The Zacks Analyst Blog Highlights: D.R. Horton, Berkshire Hathaway, Masco, Equity Residential and Wal-Mart Stores

Oct 26, 2011, 09:30 ET from Zacks Investment Research, Inc.

CHICAGO, Oct. 26, 2011 /PRNewswire/ -- announces the list of stocks featured in the Analyst Blog. Every day the Zacks Equity Research analysts discuss the latest news and events impacting stocks and the financial markets. Stocks recently featured in the blog include D.R. Horton (NYSE: DHI), Berkshire Hathaway (NYSE: BRK.B), Masco (NYSE: MAS), Equity Residential (NYSE: EQR) and Wal-Mart Stores Inc. (NYSE: WMT).


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Here are highlights from Tuesday's Analyst Blog:

Housing Stagnant, but Further Collapse Unlikely

With existing homes, it is not the volume of turnover that is important, it is prices. The level of existing home sales is only significant relative to the level of inventories, since that provides a clue as to the future direction of home prices. If there is an excess inventory of existing homes, then it makes very little sense to build a lot of new homes.

It is the building of new houses that generates economic activity. It is not just about the profits of D.R. Horton (NYSE: DHI). A used house being sold does not generate more sales of any of the building products produced by Berkshire Hathaway (NYSE: BRK.B) or Masco (NYSE: MAS). Turnover of used homes does not put carpenters and roofers to work. New homes do.

When new home construction picks up, it could do so in a very big way (at least percentage wise, from the current extremely depressed levels), and the national homebuilders will probably pick up market share as hundreds of small mom and pop shops have gone out of business in this downturn. A doubling in new home construction would still put the level of construction at historically very low levels, and many of the national builders could see their revenues triple or more.

Sales of existing houses simply collapsed in July 2010, after the home buyer tax credit expired, and have remained depressed ever since. The extremely high ratio of homes for sale to the current selling pace is likely to downward pressure on prices. Existing home sales in September fell by 3.0% from August, and the months supply edged up to 8.5 months. That is still high enough to indicate downward pressure on prices.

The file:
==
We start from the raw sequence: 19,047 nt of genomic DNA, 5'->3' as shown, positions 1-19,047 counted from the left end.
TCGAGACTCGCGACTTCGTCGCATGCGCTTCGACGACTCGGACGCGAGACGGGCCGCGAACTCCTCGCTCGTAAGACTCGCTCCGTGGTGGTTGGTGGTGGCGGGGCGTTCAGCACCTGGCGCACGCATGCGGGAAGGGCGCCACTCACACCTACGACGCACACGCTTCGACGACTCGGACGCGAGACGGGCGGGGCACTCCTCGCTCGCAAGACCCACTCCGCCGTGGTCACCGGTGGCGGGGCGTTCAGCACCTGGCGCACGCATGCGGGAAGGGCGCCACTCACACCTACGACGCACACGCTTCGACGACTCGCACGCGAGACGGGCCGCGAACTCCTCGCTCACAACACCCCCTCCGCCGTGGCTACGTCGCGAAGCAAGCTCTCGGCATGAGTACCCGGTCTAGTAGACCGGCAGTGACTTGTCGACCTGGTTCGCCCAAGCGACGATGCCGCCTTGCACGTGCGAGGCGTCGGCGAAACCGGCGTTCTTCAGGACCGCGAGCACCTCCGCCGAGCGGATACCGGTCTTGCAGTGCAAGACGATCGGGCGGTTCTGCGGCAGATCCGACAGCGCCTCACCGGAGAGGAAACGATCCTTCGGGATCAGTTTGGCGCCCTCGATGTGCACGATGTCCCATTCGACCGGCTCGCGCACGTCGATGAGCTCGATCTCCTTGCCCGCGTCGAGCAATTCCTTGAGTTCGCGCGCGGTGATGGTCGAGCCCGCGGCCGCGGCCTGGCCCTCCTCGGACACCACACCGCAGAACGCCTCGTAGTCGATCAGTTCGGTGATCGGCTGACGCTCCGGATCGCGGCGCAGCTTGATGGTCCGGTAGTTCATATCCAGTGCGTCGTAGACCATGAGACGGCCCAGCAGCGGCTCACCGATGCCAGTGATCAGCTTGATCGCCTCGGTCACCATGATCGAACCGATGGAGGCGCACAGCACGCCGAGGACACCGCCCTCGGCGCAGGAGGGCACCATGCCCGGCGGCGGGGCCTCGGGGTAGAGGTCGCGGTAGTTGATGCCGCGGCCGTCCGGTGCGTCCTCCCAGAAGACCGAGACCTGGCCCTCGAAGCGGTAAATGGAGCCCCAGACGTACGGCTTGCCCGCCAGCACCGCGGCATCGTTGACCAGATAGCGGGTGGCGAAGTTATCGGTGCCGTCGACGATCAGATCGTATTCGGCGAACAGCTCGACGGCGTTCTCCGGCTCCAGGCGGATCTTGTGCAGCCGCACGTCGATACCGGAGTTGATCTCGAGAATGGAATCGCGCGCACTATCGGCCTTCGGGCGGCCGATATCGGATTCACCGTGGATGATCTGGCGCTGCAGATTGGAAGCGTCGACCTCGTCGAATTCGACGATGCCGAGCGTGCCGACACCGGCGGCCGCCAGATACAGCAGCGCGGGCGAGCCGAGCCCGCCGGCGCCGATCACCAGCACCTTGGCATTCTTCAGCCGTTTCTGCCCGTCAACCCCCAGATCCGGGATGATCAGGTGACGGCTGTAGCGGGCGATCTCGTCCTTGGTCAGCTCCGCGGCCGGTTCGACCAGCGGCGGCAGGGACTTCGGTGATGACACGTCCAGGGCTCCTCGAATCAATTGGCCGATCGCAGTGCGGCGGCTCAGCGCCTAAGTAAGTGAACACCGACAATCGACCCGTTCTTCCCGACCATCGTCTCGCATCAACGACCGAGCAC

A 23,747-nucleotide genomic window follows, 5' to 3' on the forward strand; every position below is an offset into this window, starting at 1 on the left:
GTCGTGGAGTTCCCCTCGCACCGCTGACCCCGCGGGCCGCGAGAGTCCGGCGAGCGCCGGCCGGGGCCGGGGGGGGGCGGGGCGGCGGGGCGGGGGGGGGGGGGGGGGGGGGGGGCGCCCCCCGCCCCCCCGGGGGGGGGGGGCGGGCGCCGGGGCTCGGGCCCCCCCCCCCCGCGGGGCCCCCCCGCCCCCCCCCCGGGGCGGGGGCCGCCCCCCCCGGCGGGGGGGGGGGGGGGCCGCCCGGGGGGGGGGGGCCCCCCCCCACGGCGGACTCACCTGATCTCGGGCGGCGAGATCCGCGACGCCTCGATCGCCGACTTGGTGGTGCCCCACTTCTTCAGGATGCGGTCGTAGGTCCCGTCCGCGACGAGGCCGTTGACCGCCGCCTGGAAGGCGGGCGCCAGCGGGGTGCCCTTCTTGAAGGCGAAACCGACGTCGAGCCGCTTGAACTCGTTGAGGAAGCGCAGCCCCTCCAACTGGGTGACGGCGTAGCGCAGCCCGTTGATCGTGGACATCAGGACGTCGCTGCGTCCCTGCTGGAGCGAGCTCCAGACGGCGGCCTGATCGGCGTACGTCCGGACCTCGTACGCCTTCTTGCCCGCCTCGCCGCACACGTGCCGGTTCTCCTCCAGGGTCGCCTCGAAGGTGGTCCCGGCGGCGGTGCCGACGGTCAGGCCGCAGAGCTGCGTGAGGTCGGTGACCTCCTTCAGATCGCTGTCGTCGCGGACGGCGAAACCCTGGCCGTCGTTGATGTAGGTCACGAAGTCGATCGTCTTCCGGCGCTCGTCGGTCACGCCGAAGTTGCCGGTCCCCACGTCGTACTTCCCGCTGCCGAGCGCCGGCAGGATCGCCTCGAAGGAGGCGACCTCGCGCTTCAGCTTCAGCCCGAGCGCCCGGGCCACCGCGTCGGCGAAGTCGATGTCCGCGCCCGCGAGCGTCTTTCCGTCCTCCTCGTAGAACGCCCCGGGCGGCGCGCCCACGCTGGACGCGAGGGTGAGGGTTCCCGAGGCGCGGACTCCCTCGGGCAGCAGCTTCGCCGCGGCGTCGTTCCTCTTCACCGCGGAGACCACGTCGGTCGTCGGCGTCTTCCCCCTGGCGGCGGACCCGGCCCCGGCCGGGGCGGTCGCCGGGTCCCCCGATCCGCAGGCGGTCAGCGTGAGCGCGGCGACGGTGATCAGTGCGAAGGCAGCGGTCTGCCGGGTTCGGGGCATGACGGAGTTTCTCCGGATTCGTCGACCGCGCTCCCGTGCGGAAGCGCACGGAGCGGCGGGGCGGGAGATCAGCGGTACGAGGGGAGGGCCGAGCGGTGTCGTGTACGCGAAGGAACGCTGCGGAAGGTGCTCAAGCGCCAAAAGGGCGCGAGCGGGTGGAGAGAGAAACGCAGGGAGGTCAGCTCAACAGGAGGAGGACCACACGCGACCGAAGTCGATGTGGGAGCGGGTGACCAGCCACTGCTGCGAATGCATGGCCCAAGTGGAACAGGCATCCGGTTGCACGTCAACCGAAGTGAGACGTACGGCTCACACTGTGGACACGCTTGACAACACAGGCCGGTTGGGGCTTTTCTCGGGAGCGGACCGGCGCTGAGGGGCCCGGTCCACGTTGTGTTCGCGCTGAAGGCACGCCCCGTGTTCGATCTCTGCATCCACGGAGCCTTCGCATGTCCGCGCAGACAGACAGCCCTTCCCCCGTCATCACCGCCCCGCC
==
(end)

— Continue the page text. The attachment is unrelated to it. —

Inventory Progress

That absolute level of listed existing homes for sale has been coming down, falling 2.0% in September, and off 13.0% from a year ago, but the level has to be judged relative to the sales rate. There is also still quite a bit of "shadow inventory" out there as well. That is, homes where the owner is extremely delinquent in his mortgage payments and unlikely ever to make up the difference, but that the bank has not yet foreclosed on or a foreclosed house not yet listed for sale.

It also includes all those people who think that the decline in housing prices is just temporary, and are waiting for a better time to sell. The "new and improved" plan for refinancing underwater homes held or backed by Fannie and Freddie may indeed but a significant dent in the shadow inventory problem, but will not by itself solve it.

Mortgage Assistance

The original HARP program was far less effective than everyone had hoped, reaching less than 25% of its stated objectives. Those who tried to take advantage of it were mired in endless paperwork and foot-dragging on the part of the banks.

The new program significantly streamlines the process, but only applies if your mortgage is held or backed by one of the GSE's. Still, that is a lot of houses, and should (provided it is executed well) make significant progress on keeping people who have stayed current on their mortgages in their homes. 

I had been thinking that the decline would last through the end of the year, but that the size of the declines from this point would be limited. After that, I expect a prolonged period of essentially flat prices for existing homes, not a sharp rebound. The flat period may well be coming sooner than I expected, but it is still to early to be sure.